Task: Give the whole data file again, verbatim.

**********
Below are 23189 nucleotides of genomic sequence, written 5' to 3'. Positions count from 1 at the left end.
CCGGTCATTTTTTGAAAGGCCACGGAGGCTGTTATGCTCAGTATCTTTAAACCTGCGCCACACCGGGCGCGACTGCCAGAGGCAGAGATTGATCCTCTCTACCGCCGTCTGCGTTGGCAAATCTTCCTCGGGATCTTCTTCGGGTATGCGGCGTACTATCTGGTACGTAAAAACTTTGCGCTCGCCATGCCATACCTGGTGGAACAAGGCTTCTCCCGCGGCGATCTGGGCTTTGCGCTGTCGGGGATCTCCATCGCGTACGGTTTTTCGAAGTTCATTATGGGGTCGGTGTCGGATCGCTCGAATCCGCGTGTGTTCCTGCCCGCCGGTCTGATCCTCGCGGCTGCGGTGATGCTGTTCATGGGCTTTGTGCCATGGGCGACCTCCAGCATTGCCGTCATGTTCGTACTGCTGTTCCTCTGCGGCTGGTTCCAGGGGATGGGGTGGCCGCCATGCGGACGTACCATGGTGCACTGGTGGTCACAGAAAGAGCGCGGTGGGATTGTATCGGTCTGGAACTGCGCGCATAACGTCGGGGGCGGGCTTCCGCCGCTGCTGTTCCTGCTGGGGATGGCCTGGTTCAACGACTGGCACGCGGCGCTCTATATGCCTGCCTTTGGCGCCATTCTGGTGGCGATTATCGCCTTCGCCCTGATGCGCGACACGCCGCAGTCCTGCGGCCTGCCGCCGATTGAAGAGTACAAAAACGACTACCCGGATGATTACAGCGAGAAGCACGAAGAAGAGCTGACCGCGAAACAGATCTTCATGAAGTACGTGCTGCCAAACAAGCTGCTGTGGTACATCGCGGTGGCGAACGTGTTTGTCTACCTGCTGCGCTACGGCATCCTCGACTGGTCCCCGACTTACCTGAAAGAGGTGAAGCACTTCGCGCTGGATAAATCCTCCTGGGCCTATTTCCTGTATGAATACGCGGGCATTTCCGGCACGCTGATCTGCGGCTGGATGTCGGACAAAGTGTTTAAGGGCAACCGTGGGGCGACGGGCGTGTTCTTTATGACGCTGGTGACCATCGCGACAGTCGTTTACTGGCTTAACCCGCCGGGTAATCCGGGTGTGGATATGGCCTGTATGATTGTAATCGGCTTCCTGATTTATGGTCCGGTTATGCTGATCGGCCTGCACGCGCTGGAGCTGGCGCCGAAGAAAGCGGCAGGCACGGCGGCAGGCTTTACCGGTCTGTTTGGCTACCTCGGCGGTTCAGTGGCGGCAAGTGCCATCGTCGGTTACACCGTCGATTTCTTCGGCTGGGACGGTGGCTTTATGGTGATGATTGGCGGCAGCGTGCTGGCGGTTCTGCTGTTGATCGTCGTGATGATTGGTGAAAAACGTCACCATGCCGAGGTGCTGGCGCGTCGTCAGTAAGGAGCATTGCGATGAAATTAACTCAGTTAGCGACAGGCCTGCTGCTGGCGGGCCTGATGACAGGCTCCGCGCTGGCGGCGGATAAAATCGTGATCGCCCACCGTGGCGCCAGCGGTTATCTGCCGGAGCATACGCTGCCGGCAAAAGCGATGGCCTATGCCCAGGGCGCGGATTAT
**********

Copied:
Below are 23189 nucleotides of genomic sequence, written 5' to 3'. Positions count from 1 at the left end.
CCGGTCATTTTTTGAAAGGCCACGGAGGCTGTTATGCTCAGTATCTTTAAACCTGCGCCACACCGGGCGCGACTGCCAGAGGCAGAGATTGATCCTCTCTACCGCCGTCTGCGTTGGCAAATCTTCCTCGGGATCTTCTTCGGGTATGCGGCGTACTATCTGGTACGTAAAAACTTTGCGCTCGCCATGCCATACCTGGTGGAACAAGGCTTCTCCCGCGGCGATCTGGGCTTTGCGCTGTCGGGGATCTCCATCGCGTACGGTTTTTCGAAGTTCATTATGGGGTCGGTGTCGGATCGCTCGAATCCGCGTGTGTTCCTGCCCGCCGGTCTGATCCTCGCGGCTGCGGTGATGCTGTTCATGGGCTTTGTGCCATGGGCGACCTCCAGCATTGCCGTCATGTTCGTACTGCTGTTCCTCTGCGGCTGGTTCCAGGGGATGGGGTGGCCGCCATGCGGACGTACCATGGTGCACTGGTGGTCACAGAAAGAGCGCGGTGGGATTGTATCGGTCTGGAACTGCGCGCATAACGTCGGGGGCGGGCTTCCGCCGCTGCTGTTCCTGCTGGGGATGGCCTGGTTCAACGACTGGCACGCGGCGCTCTATATGCCTGCCTTTGGCGCCATTCTGGTGGCGATTATCGCCTTCGCCCTGATGCGCGACACGCCGCAGTCCTGCGGCCTGCCGCCGATTGAAGAGTACAAAAACGACTACCCGGATGATTACAGCGAGAAGCACGAAGAAGAGCTGACCGCGAAACAGATCTTCATGAAGTACGTGCTGCCAAACAAGCTGCTGTGGTACATCGCGGTGGCGAACGTGTTTGTCTACCTGCTGCGCTACGGCATCCTCGACTGGTCCCCGACTTACCTGAAAGAGGTGAAGCACTTCGCGCTGGATAAATCCTCCTGGGCCTATTTCCTGTATGAATACGCGGGCATTTCCGGCACGCTGATCTGCGGCTGGATGTCGGACAAAGTGTTTAAGGGCAACCGTGGGGCGACGGGCGTGTTCTTTATGACGCTGGTGACCATCGCGACAGTCGTTTACTGGCTTAACCCGCCGGGTAATCCGGGTGTGGATATGGCCTGTATGATTGTAATCGGCTTCCTGATTTATGGTCCGGTTATGCTGATCGGCCTGCACGCGCTGGAGCTGGCGCCGAAGAAAGCGGCAGGCACGGCGGCAGGCTTTACCGGTCTGTTTGGCTACCTCGGCGGTTCAGTGGCGGCAAGTGCCATCGTCGGTTACACCGTCGATTTCTTCGGCTGGGACGGTGGCTTTATGGTGATGATTGGCGGCAGCGTGCTGGCGGTTCTGCTGTTGATCGTCGTGATGATTGGTGAAAAACGTCACCATGCCGAGGTGCTGGCGCGTCGTCAGTAAGGAGCATTGCGATGAAATTAACTCAGTTAGCGACAGGCCTGCTGCTGGCGGGCCTGATGACAGGCTCCGCGCTGGCGGCGGATAAAATCGTGATCGCCCACCGTGGCGCCAGCGGTTATCTGCCGGAGCATACGCTGCCGGCAAAAGCGATGGCCTATGCCCAGGGCGCGGATTAT